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Thank you to N.Y. relief crews returns joy to mom & 3 kids


LOUISVILLE, Ky. (BP)–A father, mother and three small children. They add up to a family of five, but in the world’s eyes the Richas aren’t large enough or rich enough or famous enough to make a difference. Yet, faced with the greatest tragedy of this generation — Sept. 11 — this family felt it needed to do something, anything, to help, no matter how little.

So Karen Richa — the mother and a bus driver from Attleboro, Mass. — loaded up her kids the Friday following the attack and headed to Wal-Mart. They bought what they could afford — bottled water, first aid supplies, anything that might aid the relief effort. In each aisle, the kids asked gleefully, “Mom, how about this?” Lastly, they bought a thank-you card, and they took it all to the American Red Cross donation site.

Three dollars left. They had just enough to buy and share the “number two” value meal at McDonalds. They had sacrificed. It was the least they could do, they thought.

Brad Hughes — a student at Southern Baptist Theological Seminary who helped with disaster relief in Manhattan — didn’t know the Richas’ story when he first found their card. He just saw the signatures and a heart-felt word of appreciation. But, several weeks and a few providential occurrences later, Hughes now knows the value of a simple, encouraging “thank you.”

Hughes unearthed the card while he and the other Southern Seminary volunteers were digging through piles of toilet paper, paper towels and other donated items at a Red Cross warehouse in September. The monotonous labor and 12-hour shifts were proving arduous and thankless.

But the bright blue lettering of the Richas’ card grabbed Hughes’ attention. So did the message inside. It read, “God bless all who help,” with four “signatures” from Karen Richa, Amanda, 9, Joshua, 8, and Kaylee, 2.

“We had been up all night, and we had been working most of the day,” said Hughes, a master of divinity student from Blakely, Ga. “We were just exhausted. … That [card] was an absolutely incredible encouragement to everybody who was there. You work and work and work and [then] you get something like that, and you realize that people are praying for you and that people care.”

Hughes felt he needed to say thank you to the Richas.

“When we got back, I was just so thankful for that card and for the encouragement that I wanted to write a letter to those kids,” Hughes said.

But he didn’t know where to send it — the Richas’ letter did not list an address or last name. Just a city.

Hughes had another idea. He sent a thank-you letter to the editor to the Attleboro Sun Chronicle.

He wrote in part: “I am not sure if they [the Richas] will see this. They may never know how they encouraged us. I just wanted to make an effort to thank them from the bottom of my heart for their card.”

They did see it.

In a lengthy letter that she sent to Hughes, Karen Richa described the scene.

“It was Oct. 11, exactly one month after [the tragedy]. I’m waiting for the kids to get off the bus. She [the bus driver] arrives and Amanda and Joshua come yelling off the bus, ‘Mom! Mom! We’re in the paper!'”

Hughes was surprised to receive a response. “It’s unbelievable the turn of events,” he said. “I honestly didn’t think I’d ever get anything back from them.”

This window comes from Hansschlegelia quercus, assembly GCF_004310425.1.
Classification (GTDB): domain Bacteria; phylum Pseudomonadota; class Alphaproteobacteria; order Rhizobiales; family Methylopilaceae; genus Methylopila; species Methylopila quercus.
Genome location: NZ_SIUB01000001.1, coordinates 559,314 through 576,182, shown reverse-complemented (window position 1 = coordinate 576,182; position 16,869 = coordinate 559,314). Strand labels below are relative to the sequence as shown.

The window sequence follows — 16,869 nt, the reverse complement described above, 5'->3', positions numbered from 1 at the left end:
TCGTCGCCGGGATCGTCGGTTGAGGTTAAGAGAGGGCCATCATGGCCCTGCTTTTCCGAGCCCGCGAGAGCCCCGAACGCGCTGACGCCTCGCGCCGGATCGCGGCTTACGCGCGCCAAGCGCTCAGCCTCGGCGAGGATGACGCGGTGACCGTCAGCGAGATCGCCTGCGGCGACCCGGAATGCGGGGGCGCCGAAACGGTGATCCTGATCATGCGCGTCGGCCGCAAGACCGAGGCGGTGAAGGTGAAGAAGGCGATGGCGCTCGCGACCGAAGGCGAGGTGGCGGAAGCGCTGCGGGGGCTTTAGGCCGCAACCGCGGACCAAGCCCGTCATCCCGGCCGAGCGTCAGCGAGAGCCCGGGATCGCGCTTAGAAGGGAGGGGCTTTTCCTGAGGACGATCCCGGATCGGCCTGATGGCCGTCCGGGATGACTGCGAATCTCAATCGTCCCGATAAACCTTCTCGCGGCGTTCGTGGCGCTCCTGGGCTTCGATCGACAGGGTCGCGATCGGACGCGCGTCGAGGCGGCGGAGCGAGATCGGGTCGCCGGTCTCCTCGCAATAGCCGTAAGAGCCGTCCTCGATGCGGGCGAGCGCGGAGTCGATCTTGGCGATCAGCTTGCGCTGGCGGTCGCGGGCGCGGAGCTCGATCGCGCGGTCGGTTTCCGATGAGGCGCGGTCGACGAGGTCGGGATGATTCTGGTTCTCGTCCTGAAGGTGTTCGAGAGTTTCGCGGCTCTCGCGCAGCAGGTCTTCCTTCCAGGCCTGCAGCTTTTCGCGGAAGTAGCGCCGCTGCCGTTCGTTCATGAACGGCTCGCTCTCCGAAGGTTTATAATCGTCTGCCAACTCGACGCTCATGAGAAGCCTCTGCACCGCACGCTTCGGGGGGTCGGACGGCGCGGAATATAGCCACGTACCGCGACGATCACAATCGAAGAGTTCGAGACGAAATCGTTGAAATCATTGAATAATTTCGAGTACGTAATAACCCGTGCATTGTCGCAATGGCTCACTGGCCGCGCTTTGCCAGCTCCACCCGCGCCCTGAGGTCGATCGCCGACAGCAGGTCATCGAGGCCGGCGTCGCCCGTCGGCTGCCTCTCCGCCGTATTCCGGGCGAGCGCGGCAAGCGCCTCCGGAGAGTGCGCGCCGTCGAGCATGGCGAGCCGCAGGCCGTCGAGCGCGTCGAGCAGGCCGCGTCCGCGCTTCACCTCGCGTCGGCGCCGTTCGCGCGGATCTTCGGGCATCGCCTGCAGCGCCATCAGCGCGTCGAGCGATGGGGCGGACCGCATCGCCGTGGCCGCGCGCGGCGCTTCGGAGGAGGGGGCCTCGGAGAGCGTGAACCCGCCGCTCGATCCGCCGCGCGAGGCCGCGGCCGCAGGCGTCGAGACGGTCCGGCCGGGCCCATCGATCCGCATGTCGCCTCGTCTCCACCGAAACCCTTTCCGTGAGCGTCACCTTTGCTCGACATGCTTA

Richa told Hughes the story of how they had collected items, how the kids had excitedly joined in the effort, how the children had learned about sacrifice and how Hughes’ letter to the editor had blessed them.

She wrote, “It was a sign from God just confirming to me — ‘Yes, Karen, you were right. Big and small, it makes all the difference.’ And for my kids I know it meant so much to them. They were so excited. I said, ‘See, kids, you cheered someone up.’ They were ecstatic! So I had to write [you].”

While the Richa kids learned about encouragement, so did Hughes.

“I think the most important thing that it’s taught me is to go through with things that you think can encourage people,” he said. “It probably took me a total of eight to 10 minutes to write that letter to the editor. … I’m so bad about intending to do something and never doing it. I think if we just take the time to encourage people and to just say thank you, you never know what kind of profound impact that will have on people.”

But the cycle of blessing continues.

Hughes shared the story at First Baptist Church, Henryville, Ind., where he serves as interim music minister. That Sunday, the worship theme was servanthood.

During the service, the church caught the vision. The pastor took up a love offering and raised $250 to send to the Richas as a “thank you” for their sacrifice.

“I thought that was amazing that it’s going so far that a small church in Indiana that the Richas have never heard of is doing what they can to help out with a family that made a sacrifice,” Hughes said.

For Hughes, the providential sequence of events just shows that anyone — even an average family of five from an average town — can make a difference for Christ.

As Karen Richa wrote, “Brad, I wanted my kids to know that everyone in this world can make a difference. If you don’t have money, then maybe you have time. … I knew at the time that [the children] probably didn’t fully understand that they can make a difference. But I knew that I taught them a valuable lesson that day — one they’ll remember their entire life.”
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(BP) photos posted in the BP Photo Library at http://www.bpnews.net. Photo titles: THANKS MULTIPLIES and CARD OF CARING.

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  • Bryan Cribb